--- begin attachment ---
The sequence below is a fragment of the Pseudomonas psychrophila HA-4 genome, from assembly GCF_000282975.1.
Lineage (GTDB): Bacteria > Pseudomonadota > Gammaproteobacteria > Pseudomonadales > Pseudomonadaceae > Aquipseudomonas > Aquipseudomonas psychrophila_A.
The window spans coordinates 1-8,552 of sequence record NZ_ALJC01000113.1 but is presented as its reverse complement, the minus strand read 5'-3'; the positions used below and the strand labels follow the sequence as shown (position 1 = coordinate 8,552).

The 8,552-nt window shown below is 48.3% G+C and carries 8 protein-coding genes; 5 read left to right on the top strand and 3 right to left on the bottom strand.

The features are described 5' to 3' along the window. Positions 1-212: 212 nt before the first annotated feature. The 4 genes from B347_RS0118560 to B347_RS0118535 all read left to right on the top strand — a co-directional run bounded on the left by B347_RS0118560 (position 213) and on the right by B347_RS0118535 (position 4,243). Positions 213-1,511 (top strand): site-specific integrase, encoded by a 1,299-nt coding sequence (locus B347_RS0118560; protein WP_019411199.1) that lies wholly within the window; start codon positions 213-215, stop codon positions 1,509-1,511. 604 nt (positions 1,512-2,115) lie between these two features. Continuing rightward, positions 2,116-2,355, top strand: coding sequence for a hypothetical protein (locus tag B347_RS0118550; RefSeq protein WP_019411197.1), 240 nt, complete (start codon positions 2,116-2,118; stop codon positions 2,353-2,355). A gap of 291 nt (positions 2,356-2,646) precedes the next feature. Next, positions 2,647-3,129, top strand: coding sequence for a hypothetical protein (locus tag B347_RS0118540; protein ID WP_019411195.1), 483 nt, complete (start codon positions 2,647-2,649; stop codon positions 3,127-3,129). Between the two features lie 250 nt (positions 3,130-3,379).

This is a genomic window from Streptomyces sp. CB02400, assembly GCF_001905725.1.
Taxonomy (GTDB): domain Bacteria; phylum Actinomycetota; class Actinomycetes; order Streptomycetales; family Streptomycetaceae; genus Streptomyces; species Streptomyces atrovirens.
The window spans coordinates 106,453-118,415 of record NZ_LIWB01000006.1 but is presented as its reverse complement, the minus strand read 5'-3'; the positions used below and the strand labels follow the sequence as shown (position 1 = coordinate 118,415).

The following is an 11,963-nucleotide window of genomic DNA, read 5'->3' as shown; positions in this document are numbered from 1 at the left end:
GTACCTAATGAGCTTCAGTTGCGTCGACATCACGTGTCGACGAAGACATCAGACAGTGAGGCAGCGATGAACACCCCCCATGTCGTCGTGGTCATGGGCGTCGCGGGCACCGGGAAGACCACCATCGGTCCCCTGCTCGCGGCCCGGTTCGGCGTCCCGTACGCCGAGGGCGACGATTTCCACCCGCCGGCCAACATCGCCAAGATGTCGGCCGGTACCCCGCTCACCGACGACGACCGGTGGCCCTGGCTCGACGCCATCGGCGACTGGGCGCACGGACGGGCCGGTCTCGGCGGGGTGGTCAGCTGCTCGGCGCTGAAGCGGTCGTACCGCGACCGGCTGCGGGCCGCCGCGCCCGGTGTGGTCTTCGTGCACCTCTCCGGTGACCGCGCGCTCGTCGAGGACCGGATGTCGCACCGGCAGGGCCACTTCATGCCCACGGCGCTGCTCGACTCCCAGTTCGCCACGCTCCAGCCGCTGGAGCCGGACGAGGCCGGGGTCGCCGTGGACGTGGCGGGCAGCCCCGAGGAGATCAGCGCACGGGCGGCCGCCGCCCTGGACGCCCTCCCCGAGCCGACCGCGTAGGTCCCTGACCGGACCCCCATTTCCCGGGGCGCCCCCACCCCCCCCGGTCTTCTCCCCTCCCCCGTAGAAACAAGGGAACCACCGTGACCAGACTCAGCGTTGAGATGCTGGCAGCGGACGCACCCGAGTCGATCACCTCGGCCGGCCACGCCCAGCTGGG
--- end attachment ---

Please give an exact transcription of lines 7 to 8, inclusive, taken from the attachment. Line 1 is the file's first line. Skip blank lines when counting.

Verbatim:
Taxonomy (GTDB): domain Bacteria; phylum Actinomycetota; class Actinomycetes; order Streptomycetales; family Streptomycetaceae; genus Streptomyces; species Streptomyces atrovirens.
The window spans coordinates 106,453-118,415 of record NZ_LIWB01000006.1 but is presented as its reverse complement, the minus strand read 5'-3'; the positions used below and the strand labels follow the sequence as shown (position 1 = coordinate 118,415).